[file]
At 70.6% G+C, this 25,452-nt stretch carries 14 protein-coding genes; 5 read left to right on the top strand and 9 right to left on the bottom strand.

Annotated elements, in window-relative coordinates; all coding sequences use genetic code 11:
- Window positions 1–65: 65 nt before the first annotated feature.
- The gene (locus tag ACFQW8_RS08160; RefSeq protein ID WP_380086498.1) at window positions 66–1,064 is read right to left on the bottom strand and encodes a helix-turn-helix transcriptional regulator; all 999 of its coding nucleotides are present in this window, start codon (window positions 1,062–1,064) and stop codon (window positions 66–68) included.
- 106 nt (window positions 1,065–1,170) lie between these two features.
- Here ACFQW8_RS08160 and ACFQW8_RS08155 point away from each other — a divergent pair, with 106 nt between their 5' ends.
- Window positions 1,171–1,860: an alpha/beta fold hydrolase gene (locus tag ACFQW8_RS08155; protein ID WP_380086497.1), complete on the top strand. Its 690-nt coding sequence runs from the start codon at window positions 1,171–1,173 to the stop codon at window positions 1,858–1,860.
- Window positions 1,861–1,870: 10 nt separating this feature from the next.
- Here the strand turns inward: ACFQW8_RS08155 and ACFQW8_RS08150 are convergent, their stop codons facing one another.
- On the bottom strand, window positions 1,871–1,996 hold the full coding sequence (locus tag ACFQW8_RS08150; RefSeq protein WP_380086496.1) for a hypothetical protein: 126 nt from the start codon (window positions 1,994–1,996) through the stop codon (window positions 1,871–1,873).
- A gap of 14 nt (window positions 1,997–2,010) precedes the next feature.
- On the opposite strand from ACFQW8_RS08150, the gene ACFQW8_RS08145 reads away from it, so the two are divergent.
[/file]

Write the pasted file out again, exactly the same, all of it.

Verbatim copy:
At 70.6% G+C, this 25,452-nt stretch carries 14 protein-coding genes; 5 read left to right on the top strand and 9 right to left on the bottom strand.

Annotated elements, in window-relative coordinates; all coding sequences use genetic code 11:
- Window positions 1–65: 65 nt before the first annotated feature.
- The gene (locus tag ACFQW8_RS08160; RefSeq protein ID WP_380086498.1) at window positions 66–1,064 is read right to left on the bottom strand and encodes a helix-turn-helix transcriptional regulator; all 999 of its coding nucleotides are present in this window, start codon (window positions 1,062–1,064) and stop codon (window positions 66–68) included.
- 106 nt (window positions 1,065–1,170) lie between these two features.
- Here ACFQW8_RS08160 and ACFQW8_RS08155 point away from each other — a divergent pair, with 106 nt between their 5' ends.
- Window positions 1,171–1,860: an alpha/beta fold hydrolase gene (locus tag ACFQW8_RS08155; protein ID WP_380086497.1), complete on the top strand. Its 690-nt coding sequence runs from the start codon at window positions 1,171–1,173 to the stop codon at window positions 1,858–1,860.
- Window positions 1,861–1,870: 10 nt separating this feature from the next.
- Here the strand turns inward: ACFQW8_RS08155 and ACFQW8_RS08150 are convergent, their stop codons facing one another.
- On the bottom strand, window positions 1,871–1,996 hold the full coding sequence (locus tag ACFQW8_RS08150; RefSeq protein WP_380086496.1) for a hypothetical protein: 126 nt from the start codon (window positions 1,994–1,996) through the stop codon (window positions 1,871–1,873).
- A gap of 14 nt (window positions 1,997–2,010) precedes the next feature.
- On the opposite strand from ACFQW8_RS08150, the gene ACFQW8_RS08145 reads away from it, so the two are divergent.